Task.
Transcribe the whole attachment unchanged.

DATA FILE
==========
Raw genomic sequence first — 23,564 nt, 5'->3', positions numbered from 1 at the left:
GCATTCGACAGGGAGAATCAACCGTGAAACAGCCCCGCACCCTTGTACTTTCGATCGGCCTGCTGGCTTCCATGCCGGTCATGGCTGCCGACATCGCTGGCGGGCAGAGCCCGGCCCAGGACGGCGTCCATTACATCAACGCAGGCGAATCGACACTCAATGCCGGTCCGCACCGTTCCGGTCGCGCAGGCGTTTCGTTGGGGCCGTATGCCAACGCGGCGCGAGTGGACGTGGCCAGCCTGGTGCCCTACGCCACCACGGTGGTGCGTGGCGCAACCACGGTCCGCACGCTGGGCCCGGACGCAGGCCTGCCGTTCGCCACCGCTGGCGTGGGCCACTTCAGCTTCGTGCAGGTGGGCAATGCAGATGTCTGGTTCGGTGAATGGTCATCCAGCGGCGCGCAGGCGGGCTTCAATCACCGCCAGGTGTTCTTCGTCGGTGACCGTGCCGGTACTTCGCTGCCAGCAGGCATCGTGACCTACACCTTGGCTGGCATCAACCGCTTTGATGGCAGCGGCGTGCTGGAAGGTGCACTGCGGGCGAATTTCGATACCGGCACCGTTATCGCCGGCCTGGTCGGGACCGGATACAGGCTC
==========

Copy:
Raw genomic sequence first — 23,564 nt, 5'->3', positions numbered from 1 at the left:
GCATTCGACAGGGAGAATCAACCGTGAAACAGCCCCGCACCCTTGTACTTTCGATCGGCCTGCTGGCTTCCATGCCGGTCATGGCTGCCGACATCGCTGGCGGGCAGAGCCCGGCCCAGGACGGCGTCCATTACATCAACGCAGGCGAATCGACACTCAATGCCGGTCCGCACCGTTCCGGTCGCGCAGGCGTTTCGTTGGGGCCGTATGCCAACGCGGCGCGAGTGGACGTGGCCAGCCTGGTGCCCTACGCCACCACGGTGGTGCGTGGCGCAACCACGGTCCGCACGCTGGGCCCGGACGCAGGCCTGCCGTTCGCCACCGCTGGCGTGGGCCACTTCAGCTTCGTGCAGGTGGGCAATGCAGATGTCTGGTTCGGTGAATGGTCATCCAGCGGCGCGCAGGCGGGCTTCAATCACCGCCAGGTGTTCTTCGTCGGTGACCGTGCCGGTACTTCGCTGCCAGCAGGCATCGTGACCTACACCTTGGCTGGCATCAACCGCTTTGATGGCAGCGGCGTGCTGGAAGGTGCACTGCGGGCGAATTTCGATACCGGCACCGTTATCGCCGGCCTGGTCGGGACCGGATACAGGCTC